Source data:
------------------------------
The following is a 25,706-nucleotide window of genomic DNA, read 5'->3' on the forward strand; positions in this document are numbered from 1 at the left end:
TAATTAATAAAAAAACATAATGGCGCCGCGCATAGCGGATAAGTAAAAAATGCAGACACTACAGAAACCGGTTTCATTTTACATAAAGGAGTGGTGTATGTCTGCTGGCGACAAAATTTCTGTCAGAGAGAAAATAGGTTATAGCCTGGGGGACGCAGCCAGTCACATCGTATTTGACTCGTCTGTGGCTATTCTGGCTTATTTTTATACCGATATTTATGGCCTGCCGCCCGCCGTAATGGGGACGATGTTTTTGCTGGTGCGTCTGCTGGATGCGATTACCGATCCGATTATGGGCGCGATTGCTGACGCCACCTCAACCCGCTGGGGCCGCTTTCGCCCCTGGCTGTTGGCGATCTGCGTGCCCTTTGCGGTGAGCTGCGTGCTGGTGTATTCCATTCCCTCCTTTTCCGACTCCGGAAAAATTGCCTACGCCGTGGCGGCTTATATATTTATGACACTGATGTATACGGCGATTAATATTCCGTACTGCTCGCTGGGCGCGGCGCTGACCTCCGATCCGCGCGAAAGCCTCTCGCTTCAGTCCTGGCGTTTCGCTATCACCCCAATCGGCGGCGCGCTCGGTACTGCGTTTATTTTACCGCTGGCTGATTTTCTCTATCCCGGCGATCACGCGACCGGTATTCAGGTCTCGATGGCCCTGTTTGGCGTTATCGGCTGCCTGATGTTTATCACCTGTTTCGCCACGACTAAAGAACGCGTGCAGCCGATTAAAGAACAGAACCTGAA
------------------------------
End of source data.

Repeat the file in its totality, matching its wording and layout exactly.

The following is a 25,706-nucleotide window of genomic DNA, read 5'->3' on the forward strand; positions in this document are numbered from 1 at the left end:
TAATTAATAAAAAAACATAATGGCGCCGCGCATAGCGGATAAGTAAAAAATGCAGACACTACAGAAACCGGTTTCATTTTACATAAAGGAGTGGTGTATGTCTGCTGGCGACAAAATTTCTGTCAGAGAGAAAATAGGTTATAGCCTGGGGGACGCAGCCAGTCACATCGTATTTGACTCGTCTGTGGCTATTCTGGCTTATTTTTATACCGATATTTATGGCCTGCCGCCCGCCGTAATGGGGACGATGTTTTTGCTGGTGCGTCTGCTGGATGCGATTACCGATCCGATTATGGGCGCGATTGCTGACGCCACCTCAACCCGCTGGGGCCGCTTTCGCCCCTGGCTGTTGGCGATCTGCGTGCCCTTTGCGGTGAGCTGCGTGCTGGTGTATTCCATTCCCTCCTTTTCCGACTCCGGAAAAATTGCCTACGCCGTGGCGGCTTATATATTTATGACACTGATGTATACGGCGATTAATATTCCGTACTGCTCGCTGGGCGCGGCGCTGACCTCCGATCCGCGCGAAAGCCTCTCGCTTCAGTCCTGGCGTTTCGCTATCACCCCAATCGGCGGCGCGCTCGGTACTGCGTTTATTTTACCGCTGGCTGATTTTCTCTATCCCGGCGATCACGCGACCGGTATTCAGGTCTCGATGGCCCTGTTTGGCGTTATCGGCTGCCTGATGTTTATCACCTGTTTCGCCACGACTAAAGAACGCGTGCAGCCGATTAAAGAACAGAACCTGAA